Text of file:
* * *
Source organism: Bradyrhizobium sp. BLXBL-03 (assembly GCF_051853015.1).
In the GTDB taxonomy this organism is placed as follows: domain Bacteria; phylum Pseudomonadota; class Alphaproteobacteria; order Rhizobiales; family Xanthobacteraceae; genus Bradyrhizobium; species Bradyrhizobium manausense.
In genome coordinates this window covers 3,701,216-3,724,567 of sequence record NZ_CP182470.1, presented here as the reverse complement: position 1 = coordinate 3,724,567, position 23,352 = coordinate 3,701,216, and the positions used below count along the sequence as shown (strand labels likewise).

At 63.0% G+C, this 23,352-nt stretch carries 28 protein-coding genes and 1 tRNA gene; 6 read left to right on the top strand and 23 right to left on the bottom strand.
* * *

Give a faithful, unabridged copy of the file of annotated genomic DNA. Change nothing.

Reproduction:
Source organism: Bradyrhizobium sp. BLXBL-03 (assembly GCF_051853015.1).
In the GTDB taxonomy this organism is placed as follows: domain Bacteria; phylum Pseudomonadota; class Alphaproteobacteria; order Rhizobiales; family Xanthobacteraceae; genus Bradyrhizobium; species Bradyrhizobium manausense.
In genome coordinates this window covers 3,701,216-3,724,567 of sequence record NZ_CP182470.1, presented here as the reverse complement: position 1 = coordinate 3,724,567, position 23,352 = coordinate 3,701,216, and the positions used below count along the sequence as shown (strand labels likewise).

At 63.0% G+C, this 23,352-nt stretch carries 28 protein-coding genes and 1 tRNA gene; 6 read left to right on the top strand and 23 right to left on the bottom strand.